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Testimony of Michael D. Shellenberger,
Founder and President, Environmental Progress
For the House Oversight Committee
August 5, 2020
Good morning Chairwoman Maloney, Ranking Member Comer, and members of the committee.
My name is Michael Shellenberger, and I am Founder and President of Environmental Progress, an independent and nonprofit research organization. As background, I am an invited expert reviewer of the next assessment report by the Intergovernmental Panel on Climate Change (IPCC) and a Time Magazine “Hero of the Environment.” In the early 2000s I co-created and advocated for the predecessor to the Green New Deal, the New Apollo Project, which President Barack Obama implemented as his $90 billion green stimulus. In June, HarperCollins published my new book, Apocalypse Never, which reviews the science of climate change and other environmental problems, and which has been widely praised by leading climate and conservation scientists and scholars. I am honored to address the Committee.
Before addressing the topic of today’s hearing, I would like to request to the Chairwoman that I and other expert witnesses be granted reasonable time to respond to any accusations made by members of this committee, or by other witnesses, before the hearing ends. I make this request in light of my experience with members of the House Democratic Caucus during last week’s hearing by the Select Committee on the Climate Crisis. I was called to testify as an expert witness. Then, at the very end of the hearing, two members of the caucus publicly impugned my motives. The chairwoman then denied me an opportunity to defend myself and instead gaveled the hearing to a close.
In a letter to Speaker Nancy Pelosi after that hearing I noted that I am aware that Congressional hearings involve some political theater. I have been told that Members from both sides sometimes act this way. That may be the case. However, I am not a political appointee. I do not represent a large trade association. I am merely the head of a small nonprofit dedicated to defending the environment. I did not expect to be drawn into political theater that violates basic civility. I did not expect to have my motives and integrity attacked.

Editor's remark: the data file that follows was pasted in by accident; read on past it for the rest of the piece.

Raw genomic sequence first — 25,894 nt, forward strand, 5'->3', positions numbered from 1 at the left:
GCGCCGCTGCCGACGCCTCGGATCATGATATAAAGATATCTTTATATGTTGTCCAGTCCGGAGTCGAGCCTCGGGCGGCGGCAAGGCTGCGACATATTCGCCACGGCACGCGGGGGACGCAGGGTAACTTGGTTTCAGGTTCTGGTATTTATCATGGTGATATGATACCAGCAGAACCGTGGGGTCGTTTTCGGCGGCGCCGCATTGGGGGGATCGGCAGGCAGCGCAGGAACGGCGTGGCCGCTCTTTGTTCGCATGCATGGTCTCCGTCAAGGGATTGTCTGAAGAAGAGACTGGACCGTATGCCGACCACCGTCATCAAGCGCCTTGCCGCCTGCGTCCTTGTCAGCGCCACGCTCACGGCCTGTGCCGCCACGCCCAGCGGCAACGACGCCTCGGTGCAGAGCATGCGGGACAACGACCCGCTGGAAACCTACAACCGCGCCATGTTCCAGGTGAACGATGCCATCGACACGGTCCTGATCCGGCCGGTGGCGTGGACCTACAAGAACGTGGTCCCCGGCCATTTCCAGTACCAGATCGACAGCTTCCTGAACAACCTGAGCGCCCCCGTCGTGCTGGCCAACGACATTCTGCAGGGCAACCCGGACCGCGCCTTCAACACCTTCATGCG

I hope we can all agree that Americans are stronger when we listen to ideas we don’t agree with, and openly debate them. We are weaker when we demonize people and deny them the chance to defend their ideas. I hope the chairperson will make clear during the hearing that expert witnesses will be given a reasonable chance to respond to any accusations made against them.
I. Economic Growth, Climate Change, and Health
The IPCC notes in its most recent Assessment Report (AR5) that climate change is likely to be contributing to levels of ill health, and will do so increasingly in the future. Climate change has had these impacts through rising temperatures, which have likely “increased the risk of heat-related death and illness,” and “altered distribution of some water-borne illnesses and disease vectors.” If climate change continues, it will likely increase the risk of death and disease from more intense heat waves and fires, and of food- and water-borne diseases and vector-borne diseases.